Great, now climate change is causing slow and painful deaths for dolphins
As we continue to pump a seemingly endless stream of greenhouse gases into our atmosphere, warming the planet and causing devastating extreme weather events, it feels increasingly like our habitat is poisoning us. A similar dark and unfortunate fate is happening to dolphins, and climate change is likely responsible. According to research published this month in the journal Scientific Reports, coastal dolphin populations in the US, South America, and Australia are suffering from a "freshwater skin disease" that causes painful skin lesions and ulcers that slowly kill them.
The disease, which researchers identified as a "distinct ulcerative dermatitis," affects dolphins who have been exposed to freshwater for an extended period of time. Over time the dermatitis can cover as much as 70 percent of a dolphin's body. Scientists who discovered the skin condition likened the severity to that of a third-degree burn. That affected skin is often colonized by fungus, bacteria, and algae, which cause further discomfort through infection and discoloration. “Their skin is just as sensitive as ours, and possibly even more so. It would be incredibly painful,” Dr. Nahiid Stephens, a veterinary pathologist at Murdoch University and co-author of the research paper, told The Guardian.
Typically, dolphins and other sea creatures are capable of surviving short stints of exposure to freshwater, whether it’s passing through a waterway or swimming in an area experiencing heavy rainfall. Long term exposure has been known to cause dermatitis in dolphins, but this particular, incredibly painful variant has become more common in recent years. It was first identified in 2005 in a group of bottlenose dolphins that got trapped in a Louisiana lake after Hurricane Katrina hit, but has since been spotted with growing frequency.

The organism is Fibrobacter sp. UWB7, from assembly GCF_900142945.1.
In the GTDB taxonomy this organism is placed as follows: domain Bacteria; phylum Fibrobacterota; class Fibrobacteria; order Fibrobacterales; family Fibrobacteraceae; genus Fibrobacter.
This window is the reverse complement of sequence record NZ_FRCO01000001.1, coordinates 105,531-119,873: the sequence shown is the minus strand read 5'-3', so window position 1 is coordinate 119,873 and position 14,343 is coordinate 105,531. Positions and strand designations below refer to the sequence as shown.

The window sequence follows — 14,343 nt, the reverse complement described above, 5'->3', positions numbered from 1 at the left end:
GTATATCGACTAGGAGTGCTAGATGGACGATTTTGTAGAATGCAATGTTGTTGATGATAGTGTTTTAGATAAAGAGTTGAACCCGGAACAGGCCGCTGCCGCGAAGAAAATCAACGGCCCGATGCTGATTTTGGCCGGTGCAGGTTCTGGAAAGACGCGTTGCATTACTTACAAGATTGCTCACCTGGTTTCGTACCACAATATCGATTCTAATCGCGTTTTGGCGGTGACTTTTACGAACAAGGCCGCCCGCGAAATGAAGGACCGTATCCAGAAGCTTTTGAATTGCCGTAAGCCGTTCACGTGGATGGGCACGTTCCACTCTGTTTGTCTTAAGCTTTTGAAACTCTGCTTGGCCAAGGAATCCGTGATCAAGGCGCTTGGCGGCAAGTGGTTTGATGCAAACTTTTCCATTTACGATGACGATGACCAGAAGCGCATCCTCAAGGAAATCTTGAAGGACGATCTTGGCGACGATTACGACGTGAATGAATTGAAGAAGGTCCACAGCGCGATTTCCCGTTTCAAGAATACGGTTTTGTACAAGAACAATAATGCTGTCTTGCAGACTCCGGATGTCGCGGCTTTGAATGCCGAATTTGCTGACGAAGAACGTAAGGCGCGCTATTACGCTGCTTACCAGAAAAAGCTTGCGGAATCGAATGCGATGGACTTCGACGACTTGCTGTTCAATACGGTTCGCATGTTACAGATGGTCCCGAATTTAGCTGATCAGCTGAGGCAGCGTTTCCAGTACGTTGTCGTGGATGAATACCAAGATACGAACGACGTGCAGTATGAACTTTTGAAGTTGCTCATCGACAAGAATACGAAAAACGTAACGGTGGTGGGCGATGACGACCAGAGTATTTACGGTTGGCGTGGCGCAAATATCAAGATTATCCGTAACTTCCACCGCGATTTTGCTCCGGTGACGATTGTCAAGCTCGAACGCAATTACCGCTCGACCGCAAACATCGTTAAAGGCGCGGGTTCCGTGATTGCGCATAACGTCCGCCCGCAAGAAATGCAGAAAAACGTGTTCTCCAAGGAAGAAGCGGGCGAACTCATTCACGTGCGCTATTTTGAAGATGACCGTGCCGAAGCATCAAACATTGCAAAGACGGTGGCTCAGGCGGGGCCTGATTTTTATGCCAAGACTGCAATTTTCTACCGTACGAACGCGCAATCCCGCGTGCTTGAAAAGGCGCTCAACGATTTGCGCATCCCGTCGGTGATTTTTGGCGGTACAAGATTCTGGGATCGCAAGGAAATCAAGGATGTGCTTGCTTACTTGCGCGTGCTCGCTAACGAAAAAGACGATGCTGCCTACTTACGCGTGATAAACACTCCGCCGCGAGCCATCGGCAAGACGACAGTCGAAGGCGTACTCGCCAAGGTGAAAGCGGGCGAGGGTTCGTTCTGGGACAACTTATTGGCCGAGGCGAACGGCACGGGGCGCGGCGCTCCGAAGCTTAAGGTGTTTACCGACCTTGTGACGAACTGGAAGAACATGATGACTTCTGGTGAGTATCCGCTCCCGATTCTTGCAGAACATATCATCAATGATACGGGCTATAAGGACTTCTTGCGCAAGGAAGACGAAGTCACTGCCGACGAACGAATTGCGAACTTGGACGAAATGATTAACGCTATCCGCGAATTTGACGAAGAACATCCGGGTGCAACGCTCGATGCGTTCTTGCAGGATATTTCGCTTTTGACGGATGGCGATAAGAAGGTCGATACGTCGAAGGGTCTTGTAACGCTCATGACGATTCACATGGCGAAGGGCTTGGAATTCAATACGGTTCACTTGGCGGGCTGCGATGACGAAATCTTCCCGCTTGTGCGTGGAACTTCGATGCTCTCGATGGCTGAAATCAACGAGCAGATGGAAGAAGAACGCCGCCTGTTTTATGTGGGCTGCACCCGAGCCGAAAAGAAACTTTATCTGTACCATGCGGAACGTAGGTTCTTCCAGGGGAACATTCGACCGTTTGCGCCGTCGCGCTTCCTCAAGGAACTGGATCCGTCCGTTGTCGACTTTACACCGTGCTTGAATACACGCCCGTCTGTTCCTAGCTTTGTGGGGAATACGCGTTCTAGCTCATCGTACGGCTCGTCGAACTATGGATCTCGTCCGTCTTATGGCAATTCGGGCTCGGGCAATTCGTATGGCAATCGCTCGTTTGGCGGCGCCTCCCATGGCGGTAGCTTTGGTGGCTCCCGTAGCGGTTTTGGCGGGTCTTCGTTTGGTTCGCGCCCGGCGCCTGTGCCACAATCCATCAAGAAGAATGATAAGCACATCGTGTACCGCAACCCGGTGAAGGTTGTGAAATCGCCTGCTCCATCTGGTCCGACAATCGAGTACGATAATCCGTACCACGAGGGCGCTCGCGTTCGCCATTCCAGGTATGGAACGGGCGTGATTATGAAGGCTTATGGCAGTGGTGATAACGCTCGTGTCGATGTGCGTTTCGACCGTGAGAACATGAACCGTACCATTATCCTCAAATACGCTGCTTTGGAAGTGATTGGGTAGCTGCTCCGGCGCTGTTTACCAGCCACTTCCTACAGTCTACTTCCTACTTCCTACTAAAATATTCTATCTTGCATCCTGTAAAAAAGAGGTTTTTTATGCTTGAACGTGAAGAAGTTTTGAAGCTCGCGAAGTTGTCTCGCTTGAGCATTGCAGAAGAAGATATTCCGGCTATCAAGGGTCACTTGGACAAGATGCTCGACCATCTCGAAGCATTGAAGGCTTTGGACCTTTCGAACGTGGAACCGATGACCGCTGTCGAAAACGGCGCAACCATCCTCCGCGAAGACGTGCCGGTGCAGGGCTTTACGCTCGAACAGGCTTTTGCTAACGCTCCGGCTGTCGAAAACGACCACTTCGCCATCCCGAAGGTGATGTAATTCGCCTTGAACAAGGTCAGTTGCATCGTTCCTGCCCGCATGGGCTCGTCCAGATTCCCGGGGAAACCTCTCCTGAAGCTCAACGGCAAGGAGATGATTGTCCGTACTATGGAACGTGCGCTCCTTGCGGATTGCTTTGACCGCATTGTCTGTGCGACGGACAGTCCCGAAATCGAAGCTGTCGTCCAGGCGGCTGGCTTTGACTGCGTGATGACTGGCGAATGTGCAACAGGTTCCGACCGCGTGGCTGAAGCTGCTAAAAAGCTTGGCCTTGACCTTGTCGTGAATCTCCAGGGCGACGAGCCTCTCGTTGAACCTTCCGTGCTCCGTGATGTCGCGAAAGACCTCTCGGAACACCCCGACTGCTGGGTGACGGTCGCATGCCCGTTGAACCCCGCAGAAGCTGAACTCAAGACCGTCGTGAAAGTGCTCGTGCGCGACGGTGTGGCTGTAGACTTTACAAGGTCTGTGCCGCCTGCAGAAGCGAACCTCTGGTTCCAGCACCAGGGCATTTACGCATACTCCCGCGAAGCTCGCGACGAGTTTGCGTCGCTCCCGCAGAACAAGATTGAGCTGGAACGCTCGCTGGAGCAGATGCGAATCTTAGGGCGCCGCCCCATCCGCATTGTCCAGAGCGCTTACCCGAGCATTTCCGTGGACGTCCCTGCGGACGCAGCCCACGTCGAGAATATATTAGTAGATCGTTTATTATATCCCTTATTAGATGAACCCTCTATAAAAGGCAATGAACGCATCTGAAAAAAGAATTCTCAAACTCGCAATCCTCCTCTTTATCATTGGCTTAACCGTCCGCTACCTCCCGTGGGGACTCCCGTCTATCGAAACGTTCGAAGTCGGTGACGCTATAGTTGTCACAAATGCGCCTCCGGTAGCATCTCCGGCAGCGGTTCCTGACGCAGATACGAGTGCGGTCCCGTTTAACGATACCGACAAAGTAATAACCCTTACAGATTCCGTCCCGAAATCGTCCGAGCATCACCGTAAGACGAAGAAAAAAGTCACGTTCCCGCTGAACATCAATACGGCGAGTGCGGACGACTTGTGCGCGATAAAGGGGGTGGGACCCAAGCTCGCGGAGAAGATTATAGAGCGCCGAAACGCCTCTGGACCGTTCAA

Researchers linked the recurrence of the disease to the growing number of extreme weather events that have happened in recent years. According to researchers, the lesions seem to pop up after extended and potentially unexpected exposure to freshwater. In Australia, two communities of dolphins experienced the skin disease following periods of heavy and unseasonal rainfall, once in 2007 and again in 2009. In both cases, dolphins died as a result of dermatitis.
Dolphins that experience freshwater skin disease are often racked with physical pain and physiological stress. But simply avoiding the cause of the disease is impractical for the creatures. Exposure to freshwater is at times unavoidable, and dolphins don't go out of their way to dodge it because, according to researchers, they are not yet attuned to the fact that the water can hurt them. “It’s like humans – we know we need to breathe oxygen but if you were enclosed in a house that was slowly filling up with noxious gas, it would only be once it reached a crisis point that you would probably be aware of it,” Dr. Stephens told The Guardian.